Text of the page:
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Scalable platforms for generating RNA sensors and controllers

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Air date: Wednesday, October 23, 2019, 3:00:00 PM
Time displayed is Eastern Time, Washington DC Local
Views: Total views: 210 (99 Live, 111 On-demand)
Category: WALS - Wednesday Afternoon Lectures
Runtime: 01:02:26
Description: NIH Director's Wednesday Afternoon Lecture Series

DeWitt Stetten, Jr. Lecture

Nature magazine named Dr. Smolke one of "ten people who mattered" in 2015 for her engineering a yeast strain capable of making painkillers.* Her lab is now developing RNA molecules that can serve as biosensors to alert us of a disease state of a cell.

Whether animals are looking for food or mates, or avoiding pathogens and predators, they rely on biosensors—molecules that allow animals to sense and respond to their environments. Creating new kinds of biosensors to receive, process, and transmit molecular information is the focus of Dr. Smolke's research. Dr. Smolke innovative approaches for designing biomolecules have applications in diagnostics, drug development, green chemistry, and more. Her lab has created RNA molecules, or switches, that can detect the disease state of a cell. The switches are being further developed for targeted drug delivery. Despite these successes, however, current methods for designing biomolecules remain inefficient and laborious. To improve the design of biomolecules, Dr. Smolke is developing high-throughput methods to obtain information about the biochemical activity of millions of RNA switches in a single experiment. These data are used for producing new computational methods to predict the function of RNA molecules based on their sequence and structure. Dr. Smolke's work may accelerate our ability to rapidly design and build biomolecules for a variety of applications in medicine and environmental conservation.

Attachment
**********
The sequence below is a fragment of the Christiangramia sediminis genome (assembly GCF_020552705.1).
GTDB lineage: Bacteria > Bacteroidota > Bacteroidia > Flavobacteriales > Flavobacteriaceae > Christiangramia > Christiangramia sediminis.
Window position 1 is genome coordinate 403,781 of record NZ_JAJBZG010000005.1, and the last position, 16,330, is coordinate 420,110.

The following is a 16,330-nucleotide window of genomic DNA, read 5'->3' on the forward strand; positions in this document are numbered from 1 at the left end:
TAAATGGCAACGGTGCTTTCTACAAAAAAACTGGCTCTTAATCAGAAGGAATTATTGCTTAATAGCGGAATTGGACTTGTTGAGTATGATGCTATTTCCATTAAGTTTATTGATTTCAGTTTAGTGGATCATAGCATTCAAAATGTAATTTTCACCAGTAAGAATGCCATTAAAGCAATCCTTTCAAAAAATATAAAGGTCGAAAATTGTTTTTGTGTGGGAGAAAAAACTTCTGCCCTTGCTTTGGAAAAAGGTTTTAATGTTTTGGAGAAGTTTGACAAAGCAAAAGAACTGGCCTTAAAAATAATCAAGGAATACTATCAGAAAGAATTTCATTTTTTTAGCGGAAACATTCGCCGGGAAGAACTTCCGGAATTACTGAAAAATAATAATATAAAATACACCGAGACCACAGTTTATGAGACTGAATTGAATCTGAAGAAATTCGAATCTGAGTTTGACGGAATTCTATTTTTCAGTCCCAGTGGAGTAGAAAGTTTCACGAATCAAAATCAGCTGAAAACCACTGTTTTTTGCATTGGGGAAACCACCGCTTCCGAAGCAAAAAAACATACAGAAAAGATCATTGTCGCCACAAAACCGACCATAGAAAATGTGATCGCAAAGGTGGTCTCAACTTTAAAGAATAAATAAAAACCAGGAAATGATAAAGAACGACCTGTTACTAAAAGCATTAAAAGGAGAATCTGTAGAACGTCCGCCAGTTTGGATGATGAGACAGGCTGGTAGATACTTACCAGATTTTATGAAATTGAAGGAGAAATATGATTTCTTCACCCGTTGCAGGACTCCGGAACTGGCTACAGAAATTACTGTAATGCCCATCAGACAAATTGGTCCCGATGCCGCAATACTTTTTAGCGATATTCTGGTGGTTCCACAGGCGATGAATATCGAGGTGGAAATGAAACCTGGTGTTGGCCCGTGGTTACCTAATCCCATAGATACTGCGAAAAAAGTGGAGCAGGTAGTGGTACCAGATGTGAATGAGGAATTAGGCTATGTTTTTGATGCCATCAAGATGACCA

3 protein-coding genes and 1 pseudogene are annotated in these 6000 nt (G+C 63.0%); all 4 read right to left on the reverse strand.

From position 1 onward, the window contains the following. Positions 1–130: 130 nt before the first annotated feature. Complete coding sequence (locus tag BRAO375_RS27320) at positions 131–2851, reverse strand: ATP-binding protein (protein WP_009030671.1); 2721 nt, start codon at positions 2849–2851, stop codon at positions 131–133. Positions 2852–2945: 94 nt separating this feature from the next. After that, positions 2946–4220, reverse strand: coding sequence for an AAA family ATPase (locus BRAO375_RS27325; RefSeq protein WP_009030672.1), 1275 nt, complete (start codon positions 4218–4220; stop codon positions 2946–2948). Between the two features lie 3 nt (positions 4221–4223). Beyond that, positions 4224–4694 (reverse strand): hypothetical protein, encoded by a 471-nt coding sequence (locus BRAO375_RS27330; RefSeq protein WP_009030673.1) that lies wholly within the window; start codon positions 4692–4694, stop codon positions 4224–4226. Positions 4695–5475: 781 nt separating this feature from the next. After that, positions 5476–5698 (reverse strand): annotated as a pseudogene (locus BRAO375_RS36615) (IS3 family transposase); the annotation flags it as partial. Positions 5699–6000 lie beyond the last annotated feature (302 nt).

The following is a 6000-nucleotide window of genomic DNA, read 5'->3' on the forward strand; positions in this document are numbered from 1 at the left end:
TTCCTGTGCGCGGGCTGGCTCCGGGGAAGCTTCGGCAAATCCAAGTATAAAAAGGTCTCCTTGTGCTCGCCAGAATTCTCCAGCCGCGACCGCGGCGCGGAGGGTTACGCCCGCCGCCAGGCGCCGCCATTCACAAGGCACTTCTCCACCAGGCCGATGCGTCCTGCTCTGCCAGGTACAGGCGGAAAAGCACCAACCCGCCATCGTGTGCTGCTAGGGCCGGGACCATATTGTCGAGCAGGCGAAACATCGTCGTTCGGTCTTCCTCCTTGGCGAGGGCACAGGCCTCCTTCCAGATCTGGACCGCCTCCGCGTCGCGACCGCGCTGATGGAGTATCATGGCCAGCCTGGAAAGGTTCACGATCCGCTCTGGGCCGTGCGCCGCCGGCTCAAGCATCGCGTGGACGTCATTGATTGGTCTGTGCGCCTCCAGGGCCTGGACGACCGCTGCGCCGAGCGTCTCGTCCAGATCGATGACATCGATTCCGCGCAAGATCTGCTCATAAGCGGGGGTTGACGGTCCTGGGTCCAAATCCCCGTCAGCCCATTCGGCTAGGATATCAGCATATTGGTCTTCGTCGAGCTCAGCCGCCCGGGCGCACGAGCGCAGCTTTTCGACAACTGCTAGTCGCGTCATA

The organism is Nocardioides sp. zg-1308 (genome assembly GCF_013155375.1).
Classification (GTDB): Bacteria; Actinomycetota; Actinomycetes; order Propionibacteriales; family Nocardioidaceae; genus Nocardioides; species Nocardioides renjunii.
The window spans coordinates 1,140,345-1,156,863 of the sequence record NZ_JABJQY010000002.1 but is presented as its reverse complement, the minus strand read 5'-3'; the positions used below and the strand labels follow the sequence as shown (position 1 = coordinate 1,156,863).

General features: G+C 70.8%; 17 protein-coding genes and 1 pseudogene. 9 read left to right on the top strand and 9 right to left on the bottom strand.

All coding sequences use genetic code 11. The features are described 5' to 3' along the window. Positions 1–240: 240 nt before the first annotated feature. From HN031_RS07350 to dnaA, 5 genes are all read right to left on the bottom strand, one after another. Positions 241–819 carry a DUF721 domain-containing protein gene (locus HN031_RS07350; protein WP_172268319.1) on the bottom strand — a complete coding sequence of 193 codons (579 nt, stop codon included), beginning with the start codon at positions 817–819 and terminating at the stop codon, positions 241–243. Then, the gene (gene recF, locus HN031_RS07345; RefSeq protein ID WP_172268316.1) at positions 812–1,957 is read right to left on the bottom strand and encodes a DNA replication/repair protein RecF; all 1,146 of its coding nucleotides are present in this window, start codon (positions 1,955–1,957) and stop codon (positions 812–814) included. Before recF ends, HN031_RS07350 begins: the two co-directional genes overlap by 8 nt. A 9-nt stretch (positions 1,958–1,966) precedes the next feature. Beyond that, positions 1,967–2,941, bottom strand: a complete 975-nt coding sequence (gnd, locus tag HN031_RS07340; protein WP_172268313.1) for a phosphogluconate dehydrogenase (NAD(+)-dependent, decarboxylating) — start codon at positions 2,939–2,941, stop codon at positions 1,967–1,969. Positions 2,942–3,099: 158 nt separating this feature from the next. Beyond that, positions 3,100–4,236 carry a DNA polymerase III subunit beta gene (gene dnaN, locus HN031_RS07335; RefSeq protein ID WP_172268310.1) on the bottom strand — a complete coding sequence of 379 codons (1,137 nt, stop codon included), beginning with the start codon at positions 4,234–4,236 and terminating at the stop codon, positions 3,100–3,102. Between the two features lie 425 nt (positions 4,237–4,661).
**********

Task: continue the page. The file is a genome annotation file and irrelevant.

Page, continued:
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Author: Christina D. Smolke, Ph.D., Stanford University
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CIT Live ID: 35103
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